Chemical arms watchdog adopts Syria plan ahead of UN vote
The world's chemical watchdog on Saturday adopted a plan to dismantle Syria's chemical arsenal, shortly before the UN Security Council votes on a resolution including the blueprint.
"The decision is adopted and it is effective immediately," Organisation for the Prohibition of Chemical Weapons spokesman Michael Luhan told journalists after the Executive Council meeting.
"After a last-moment unexpected delay our Executive Council has met and at 12:38 this morning (2238 GMT) has adopted a decision on an accelerated programme by the OPCW to destroy Syria's chemical weapons," Luhan said.
US Secretary of State John Kerry has called the OPCW document the "rules and regulations" of Syria's chemical disarmament to be enshrined in the UN resolution that is to be voted on at 0000 GMT Saturday.
The resolution will be the first passed on Syria by the 15-member body since the civil war started in March 2011.
Luhan said that a there was a "very minor change" to a draft document seen by AFP and "the timetable was not disturbed", including destroying all Syrian chemical weapons by mid-2014.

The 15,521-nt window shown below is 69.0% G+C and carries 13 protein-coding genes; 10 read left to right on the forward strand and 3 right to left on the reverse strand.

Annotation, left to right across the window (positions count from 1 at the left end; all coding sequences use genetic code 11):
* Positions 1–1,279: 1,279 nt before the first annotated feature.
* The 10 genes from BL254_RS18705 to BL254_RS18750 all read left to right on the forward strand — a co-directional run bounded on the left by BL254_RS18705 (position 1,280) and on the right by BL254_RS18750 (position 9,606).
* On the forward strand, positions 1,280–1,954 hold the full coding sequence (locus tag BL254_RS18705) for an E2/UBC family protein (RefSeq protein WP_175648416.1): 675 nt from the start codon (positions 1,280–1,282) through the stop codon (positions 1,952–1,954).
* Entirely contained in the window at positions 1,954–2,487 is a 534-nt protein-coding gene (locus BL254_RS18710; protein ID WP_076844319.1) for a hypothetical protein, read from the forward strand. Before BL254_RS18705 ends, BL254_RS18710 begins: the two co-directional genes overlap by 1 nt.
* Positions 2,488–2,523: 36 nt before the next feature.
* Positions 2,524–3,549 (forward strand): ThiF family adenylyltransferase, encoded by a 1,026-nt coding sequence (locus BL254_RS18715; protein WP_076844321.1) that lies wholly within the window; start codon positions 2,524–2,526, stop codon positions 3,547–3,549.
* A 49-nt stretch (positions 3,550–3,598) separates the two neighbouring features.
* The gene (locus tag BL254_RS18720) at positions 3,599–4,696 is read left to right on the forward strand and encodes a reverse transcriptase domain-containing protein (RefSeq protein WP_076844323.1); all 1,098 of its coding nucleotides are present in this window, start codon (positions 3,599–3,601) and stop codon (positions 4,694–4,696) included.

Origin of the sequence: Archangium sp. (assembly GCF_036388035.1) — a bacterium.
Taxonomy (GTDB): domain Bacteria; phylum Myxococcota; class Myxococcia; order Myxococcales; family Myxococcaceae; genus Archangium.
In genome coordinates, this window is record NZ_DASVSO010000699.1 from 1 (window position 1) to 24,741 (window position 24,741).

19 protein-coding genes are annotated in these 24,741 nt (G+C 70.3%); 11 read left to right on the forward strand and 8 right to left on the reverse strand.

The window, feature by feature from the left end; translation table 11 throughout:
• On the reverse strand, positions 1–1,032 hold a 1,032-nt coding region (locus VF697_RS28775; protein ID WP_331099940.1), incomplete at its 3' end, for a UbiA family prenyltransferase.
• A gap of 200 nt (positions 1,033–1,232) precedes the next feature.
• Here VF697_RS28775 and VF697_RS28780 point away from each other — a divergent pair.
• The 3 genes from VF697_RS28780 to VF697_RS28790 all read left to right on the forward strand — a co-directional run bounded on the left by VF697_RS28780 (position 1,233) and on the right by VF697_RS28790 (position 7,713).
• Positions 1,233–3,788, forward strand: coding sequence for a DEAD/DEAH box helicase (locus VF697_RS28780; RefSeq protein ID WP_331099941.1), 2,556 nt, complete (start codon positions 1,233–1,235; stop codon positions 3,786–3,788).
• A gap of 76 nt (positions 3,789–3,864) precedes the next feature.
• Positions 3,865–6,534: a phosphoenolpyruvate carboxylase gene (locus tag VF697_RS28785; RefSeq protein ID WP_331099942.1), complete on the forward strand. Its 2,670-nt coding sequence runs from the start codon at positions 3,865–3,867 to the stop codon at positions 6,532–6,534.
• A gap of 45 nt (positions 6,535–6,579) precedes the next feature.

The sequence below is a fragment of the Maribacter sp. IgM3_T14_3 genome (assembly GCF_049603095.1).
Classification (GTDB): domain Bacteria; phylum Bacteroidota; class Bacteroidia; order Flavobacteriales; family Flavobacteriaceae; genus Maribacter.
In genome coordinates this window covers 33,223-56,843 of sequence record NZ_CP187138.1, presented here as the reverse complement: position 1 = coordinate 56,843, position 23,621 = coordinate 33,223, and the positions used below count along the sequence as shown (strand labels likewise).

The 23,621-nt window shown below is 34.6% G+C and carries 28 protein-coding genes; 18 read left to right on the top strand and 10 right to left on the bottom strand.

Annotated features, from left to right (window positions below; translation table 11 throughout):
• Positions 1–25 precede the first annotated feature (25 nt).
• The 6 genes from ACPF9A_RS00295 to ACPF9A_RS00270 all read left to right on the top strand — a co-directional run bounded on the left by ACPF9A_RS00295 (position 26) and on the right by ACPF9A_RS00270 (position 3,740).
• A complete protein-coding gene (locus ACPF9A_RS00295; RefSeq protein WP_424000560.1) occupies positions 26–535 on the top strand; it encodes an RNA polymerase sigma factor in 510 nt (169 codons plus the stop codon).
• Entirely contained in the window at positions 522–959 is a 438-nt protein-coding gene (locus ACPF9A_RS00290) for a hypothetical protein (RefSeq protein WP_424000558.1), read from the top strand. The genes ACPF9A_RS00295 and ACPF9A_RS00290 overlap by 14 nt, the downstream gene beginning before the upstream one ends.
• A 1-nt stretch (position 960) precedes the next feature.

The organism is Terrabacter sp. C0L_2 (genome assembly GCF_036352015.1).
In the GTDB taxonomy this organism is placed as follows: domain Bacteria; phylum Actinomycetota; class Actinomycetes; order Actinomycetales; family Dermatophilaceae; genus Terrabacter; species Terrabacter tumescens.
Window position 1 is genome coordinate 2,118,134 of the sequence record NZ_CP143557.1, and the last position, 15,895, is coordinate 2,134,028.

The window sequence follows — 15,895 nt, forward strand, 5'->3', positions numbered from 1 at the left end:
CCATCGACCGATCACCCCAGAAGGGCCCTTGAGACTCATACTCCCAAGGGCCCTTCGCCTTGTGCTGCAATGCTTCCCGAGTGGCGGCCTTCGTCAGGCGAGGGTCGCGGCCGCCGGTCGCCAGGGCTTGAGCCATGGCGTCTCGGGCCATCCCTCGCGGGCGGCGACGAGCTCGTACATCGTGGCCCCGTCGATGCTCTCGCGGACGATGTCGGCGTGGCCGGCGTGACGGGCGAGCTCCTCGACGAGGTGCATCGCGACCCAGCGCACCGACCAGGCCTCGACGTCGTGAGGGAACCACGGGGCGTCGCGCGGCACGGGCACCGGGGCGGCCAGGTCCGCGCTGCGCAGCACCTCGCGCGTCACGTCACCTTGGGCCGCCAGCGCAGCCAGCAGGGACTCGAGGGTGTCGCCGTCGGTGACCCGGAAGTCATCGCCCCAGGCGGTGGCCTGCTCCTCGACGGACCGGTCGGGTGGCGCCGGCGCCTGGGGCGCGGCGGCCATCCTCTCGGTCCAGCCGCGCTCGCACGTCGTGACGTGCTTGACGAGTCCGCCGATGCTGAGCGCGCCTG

A diplomat close to the talks said the plan was adopted by consensus by the 41-member OPCW Executive Council.
The plan calls inspections to start by Tuesday and for "ambitious milestones for destruction" of identified chemical weapons to be set by the Executive Council by November 15, the OPCW said in a statement after the agreement.
OPCW Director General Ahmet Uzumcu said the organisation's Technical Secretariat was ready to commence its work in Syria immediately.
"This decision sends an unmistakable message that the international community is coming together to work for peace in Syria, beginning with the elimination of chemical weapons in that country," he said in the statement.
"The decision is effective immediately and we expect an advance team on the ground in Syria by next week," Luhan added.
The chemical weapons deal is the biggest diplomatic achievement on Syria after more than two years of a bitter civil war that the UN says has killed more than 100,000 people.
Syria agreed to give up its chemical weapons as part of a US-Russian deal struck earlier this month, worked out as Washington threatened military action in response to an August 21 chemical weapons attack outside Damascus it blamed on President Bashar al-Assad's regime.
Syria is reported to have around 1,000 metric tons of chemical weapons, including 300 metric tons of sulphur mustard.
In case of non-compliance with the plan, which sees all Syrian chemical weapons and facilities destroyed by mid-2014, the OPCW will discuss the allegation and then take it to the UN Security Council and General Assembly.
© 2013 AFP